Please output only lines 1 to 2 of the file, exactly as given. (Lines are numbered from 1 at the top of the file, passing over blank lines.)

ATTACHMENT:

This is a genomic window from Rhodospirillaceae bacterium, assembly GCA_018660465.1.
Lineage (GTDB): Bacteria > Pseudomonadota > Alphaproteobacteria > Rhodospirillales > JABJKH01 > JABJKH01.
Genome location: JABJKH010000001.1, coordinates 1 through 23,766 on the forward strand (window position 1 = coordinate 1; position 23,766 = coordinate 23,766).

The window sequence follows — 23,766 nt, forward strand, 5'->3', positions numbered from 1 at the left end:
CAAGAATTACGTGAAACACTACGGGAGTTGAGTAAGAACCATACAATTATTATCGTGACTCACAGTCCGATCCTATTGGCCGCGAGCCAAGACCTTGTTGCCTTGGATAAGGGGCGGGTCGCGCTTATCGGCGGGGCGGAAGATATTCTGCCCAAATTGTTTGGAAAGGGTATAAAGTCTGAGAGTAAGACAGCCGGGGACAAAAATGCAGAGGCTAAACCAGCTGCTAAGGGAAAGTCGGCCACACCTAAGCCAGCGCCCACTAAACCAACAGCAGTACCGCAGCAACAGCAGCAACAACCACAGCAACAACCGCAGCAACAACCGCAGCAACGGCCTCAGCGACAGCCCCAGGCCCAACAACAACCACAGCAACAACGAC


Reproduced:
This is a genomic window from Rhodospirillaceae bacterium, assembly GCA_018660465.1.
Lineage (GTDB): Bacteria > Pseudomonadota > Alphaproteobacteria > Rhodospirillales > JABJKH01 > JABJKH01.